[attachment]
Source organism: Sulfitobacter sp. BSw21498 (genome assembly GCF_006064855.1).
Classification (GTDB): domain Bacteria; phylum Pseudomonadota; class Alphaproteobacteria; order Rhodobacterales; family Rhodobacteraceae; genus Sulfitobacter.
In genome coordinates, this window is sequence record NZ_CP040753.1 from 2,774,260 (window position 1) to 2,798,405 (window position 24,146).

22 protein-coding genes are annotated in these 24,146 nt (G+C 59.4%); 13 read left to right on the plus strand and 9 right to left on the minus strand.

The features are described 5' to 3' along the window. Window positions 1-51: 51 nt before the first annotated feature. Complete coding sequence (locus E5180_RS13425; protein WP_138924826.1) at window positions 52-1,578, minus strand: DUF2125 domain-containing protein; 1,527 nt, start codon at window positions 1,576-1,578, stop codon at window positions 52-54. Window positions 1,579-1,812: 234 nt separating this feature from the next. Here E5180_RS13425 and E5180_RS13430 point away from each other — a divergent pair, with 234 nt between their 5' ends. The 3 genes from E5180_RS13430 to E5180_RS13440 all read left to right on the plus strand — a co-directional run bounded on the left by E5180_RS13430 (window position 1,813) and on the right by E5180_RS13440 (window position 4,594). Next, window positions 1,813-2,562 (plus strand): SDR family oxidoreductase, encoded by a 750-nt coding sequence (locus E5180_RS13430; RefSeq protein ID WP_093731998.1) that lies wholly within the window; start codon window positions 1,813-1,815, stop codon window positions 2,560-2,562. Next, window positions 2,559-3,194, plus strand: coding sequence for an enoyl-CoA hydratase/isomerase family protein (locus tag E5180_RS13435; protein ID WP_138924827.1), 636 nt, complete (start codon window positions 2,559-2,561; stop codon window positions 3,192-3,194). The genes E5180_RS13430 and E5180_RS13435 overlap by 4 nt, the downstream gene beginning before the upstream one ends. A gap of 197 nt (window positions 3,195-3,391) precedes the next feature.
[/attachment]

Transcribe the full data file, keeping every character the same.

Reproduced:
Source organism: Sulfitobacter sp. BSw21498 (genome assembly GCF_006064855.1).
Classification (GTDB): domain Bacteria; phylum Pseudomonadota; class Alphaproteobacteria; order Rhodobacterales; family Rhodobacteraceae; genus Sulfitobacter.
In genome coordinates, this window is sequence record NZ_CP040753.1 from 2,774,260 (window position 1) to 2,798,405 (window position 24,146).

22 protein-coding genes are annotated in these 24,146 nt (G+C 59.4%); 13 read left to right on the plus strand and 9 right to left on the minus strand.

The features are described 5' to 3' along the window. Window positions 1-51: 51 nt before the first annotated feature. Complete coding sequence (locus E5180_RS13425; protein WP_138924826.1) at window positions 52-1,578, minus strand: DUF2125 domain-containing protein; 1,527 nt, start codon at window positions 1,576-1,578, stop codon at window positions 52-54. Window positions 1,579-1,812: 234 nt separating this feature from the next. Here E5180_RS13425 and E5180_RS13430 point away from each other — a divergent pair, with 234 nt between their 5' ends. The 3 genes from E5180_RS13430 to E5180_RS13440 all read left to right on the plus strand — a co-directional run bounded on the left by E5180_RS13430 (window position 1,813) and on the right by E5180_RS13440 (window position 4,594). Next, window positions 1,813-2,562 (plus strand): SDR family oxidoreductase, encoded by a 750-nt coding sequence (locus E5180_RS13430; RefSeq protein ID WP_093731998.1) that lies wholly within the window; start codon window positions 1,813-1,815, stop codon window positions 2,560-2,562. Next, window positions 2,559-3,194, plus strand: coding sequence for an enoyl-CoA hydratase/isomerase family protein (locus tag E5180_RS13435; protein ID WP_138924827.1), 636 nt, complete (start codon window positions 2,559-2,561; stop codon window positions 3,192-3,194). The genes E5180_RS13430 and E5180_RS13435 overlap by 4 nt, the downstream gene beginning before the upstream one ends. A gap of 197 nt (window positions 3,195-3,391) precedes the next feature.